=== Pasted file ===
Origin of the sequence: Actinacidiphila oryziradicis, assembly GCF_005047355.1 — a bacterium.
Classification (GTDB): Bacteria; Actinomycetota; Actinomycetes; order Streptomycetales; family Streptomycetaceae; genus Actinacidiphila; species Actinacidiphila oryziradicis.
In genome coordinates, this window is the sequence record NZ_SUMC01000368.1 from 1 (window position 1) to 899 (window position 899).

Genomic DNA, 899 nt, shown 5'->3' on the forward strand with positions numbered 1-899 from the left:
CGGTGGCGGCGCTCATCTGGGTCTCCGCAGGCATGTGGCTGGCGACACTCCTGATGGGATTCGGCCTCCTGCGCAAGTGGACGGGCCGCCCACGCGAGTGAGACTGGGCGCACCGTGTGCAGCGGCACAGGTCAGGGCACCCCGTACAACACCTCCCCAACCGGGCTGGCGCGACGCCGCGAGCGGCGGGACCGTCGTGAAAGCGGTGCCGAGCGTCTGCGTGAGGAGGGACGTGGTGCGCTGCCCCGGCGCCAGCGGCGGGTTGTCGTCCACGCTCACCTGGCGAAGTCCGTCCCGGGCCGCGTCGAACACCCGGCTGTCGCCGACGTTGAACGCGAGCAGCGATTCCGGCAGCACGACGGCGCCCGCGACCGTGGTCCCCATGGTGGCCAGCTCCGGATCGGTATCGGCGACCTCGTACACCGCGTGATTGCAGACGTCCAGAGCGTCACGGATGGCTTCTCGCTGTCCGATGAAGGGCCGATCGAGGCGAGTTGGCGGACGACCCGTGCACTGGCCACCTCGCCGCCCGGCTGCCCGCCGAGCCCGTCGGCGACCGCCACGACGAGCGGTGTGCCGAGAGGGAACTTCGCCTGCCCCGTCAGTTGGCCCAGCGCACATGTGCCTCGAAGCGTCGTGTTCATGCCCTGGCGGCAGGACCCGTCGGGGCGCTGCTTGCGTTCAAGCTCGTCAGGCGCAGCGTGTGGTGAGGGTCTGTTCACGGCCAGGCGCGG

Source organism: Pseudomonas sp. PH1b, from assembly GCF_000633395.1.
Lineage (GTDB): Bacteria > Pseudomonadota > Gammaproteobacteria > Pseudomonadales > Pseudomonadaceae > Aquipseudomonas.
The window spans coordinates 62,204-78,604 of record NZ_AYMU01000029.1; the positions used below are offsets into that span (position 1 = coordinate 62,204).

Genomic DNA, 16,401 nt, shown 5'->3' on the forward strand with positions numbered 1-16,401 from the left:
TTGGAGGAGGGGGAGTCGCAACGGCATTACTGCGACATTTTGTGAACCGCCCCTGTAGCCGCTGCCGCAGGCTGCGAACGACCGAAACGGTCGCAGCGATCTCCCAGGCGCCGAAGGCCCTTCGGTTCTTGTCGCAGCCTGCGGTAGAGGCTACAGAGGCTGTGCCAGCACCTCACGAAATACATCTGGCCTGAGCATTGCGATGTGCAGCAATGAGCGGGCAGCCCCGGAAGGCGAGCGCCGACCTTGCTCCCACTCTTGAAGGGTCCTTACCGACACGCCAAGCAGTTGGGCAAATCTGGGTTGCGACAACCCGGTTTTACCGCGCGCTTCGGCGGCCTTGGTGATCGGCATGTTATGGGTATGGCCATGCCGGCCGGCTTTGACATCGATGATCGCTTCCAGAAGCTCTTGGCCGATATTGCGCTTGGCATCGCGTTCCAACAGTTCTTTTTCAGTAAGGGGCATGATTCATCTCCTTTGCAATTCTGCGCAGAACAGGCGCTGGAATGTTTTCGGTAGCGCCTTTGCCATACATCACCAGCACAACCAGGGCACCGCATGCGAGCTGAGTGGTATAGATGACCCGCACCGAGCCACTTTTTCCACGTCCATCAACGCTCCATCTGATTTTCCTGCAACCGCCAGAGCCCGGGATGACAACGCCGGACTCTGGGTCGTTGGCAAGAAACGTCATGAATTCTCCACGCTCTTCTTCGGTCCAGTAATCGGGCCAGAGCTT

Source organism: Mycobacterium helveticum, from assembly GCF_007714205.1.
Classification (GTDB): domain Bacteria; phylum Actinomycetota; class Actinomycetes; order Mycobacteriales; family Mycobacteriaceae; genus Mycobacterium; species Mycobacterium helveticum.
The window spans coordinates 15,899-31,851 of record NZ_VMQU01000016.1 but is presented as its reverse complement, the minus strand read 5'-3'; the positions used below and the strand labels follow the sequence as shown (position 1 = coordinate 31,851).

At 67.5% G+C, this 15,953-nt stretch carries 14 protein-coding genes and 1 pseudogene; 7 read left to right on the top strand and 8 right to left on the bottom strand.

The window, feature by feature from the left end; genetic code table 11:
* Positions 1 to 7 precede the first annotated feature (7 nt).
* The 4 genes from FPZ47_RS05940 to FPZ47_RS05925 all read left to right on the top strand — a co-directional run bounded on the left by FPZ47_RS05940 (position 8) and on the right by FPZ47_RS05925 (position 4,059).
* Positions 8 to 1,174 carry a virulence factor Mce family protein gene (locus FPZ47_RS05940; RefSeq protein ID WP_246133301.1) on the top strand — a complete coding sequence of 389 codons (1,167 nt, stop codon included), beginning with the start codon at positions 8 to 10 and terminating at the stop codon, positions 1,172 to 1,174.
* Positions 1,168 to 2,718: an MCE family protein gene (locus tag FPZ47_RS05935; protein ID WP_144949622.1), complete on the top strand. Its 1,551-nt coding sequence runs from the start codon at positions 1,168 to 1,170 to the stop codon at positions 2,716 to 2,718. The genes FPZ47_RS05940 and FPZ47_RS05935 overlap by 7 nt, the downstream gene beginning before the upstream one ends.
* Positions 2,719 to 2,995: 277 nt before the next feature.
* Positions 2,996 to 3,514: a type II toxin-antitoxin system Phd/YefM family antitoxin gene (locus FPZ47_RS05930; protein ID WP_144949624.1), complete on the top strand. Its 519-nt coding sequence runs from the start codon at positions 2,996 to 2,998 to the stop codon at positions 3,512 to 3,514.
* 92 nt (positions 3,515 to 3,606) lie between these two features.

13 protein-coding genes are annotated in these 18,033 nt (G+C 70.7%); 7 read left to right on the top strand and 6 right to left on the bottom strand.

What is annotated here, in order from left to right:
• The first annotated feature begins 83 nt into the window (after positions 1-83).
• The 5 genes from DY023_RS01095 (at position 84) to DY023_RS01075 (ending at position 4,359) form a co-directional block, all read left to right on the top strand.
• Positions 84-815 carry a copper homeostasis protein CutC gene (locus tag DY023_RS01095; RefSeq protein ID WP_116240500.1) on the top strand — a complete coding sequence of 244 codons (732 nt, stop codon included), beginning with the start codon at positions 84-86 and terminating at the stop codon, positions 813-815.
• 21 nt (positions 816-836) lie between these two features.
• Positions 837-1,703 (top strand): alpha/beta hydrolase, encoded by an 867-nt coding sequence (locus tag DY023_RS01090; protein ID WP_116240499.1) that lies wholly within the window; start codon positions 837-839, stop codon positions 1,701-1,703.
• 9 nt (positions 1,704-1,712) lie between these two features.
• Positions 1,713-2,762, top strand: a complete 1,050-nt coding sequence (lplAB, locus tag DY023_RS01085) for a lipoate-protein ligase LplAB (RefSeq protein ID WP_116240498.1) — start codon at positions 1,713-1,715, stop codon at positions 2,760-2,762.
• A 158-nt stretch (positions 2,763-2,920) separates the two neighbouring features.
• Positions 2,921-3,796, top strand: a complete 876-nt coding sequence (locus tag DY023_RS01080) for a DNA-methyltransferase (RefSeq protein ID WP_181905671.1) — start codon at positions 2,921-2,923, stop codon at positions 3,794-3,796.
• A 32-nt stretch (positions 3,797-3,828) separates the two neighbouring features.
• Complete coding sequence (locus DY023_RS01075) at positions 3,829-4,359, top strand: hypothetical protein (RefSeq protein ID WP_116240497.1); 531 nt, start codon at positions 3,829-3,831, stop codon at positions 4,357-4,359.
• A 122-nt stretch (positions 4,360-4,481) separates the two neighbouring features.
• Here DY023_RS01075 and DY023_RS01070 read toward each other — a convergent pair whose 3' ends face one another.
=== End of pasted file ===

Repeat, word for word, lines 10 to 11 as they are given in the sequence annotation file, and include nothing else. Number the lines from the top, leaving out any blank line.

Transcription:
TTGGAGGAGGGGGAGTCGCAACGGCATTACTGCGACATTTTGTGAACCGCCCCTGTAGCCGCTGCCGCAGGCTGCGAACGACCGAAACGGTCGCAGCGATCTCCCAGGCGCCGAAGGCCCTTCGGTTCTTGTCGCAGCCTGCGGTAGAGGCTACAGAGGCTGTGCCAGCACCTCACGAAATACATCTGGCCTGAGCATTGCGATGTGCAGCAATGAGCGGGCAGCCCCGGAAGGCGAGCGCCGACCTTGCTCCCACTCTTGAAGGGTCCTTACCGACACGCCAAGCAGTTGGGCAAATCTGGGTTGCGACAACCCGGTTTTACCGCGCGCTTCGGCGGCCTTGGTGATCGGCATGTTATGGGTATGGCCATGCCGGCCGGCTTTGACATCGATGATCGCTTCCAGAAGCTCTTGGCCGATATTGCGCTTGGCATCGCGTTCCAACAGTTCTTTTTCAGTAAGGGGCATGATTCATCTCCTTTGCAATTCTGCGCAGAACAGGCGCTGGAATGTTTTCGGTAGCGCCTTTGCCATACATCACCAGCACAACCAGGGCACCGCATGCGAGCTGAGTGGTATAGATGACCCGCACCGAGCCACTTTTTCCACGTCCATCAACGCTCCATCTGATTTTCCTGCAACCGCCAGAGCCCGGGATGACAACGCCGGACTCTGGGTCGTTGGCAAGAAACGTCATGAATTCTCCACGCTCTTCTTCGGTCCAGTAATCGGGCCAGAGCTT

Source organism: Mycobacterium helveticum, from assembly GCF_007714205.1.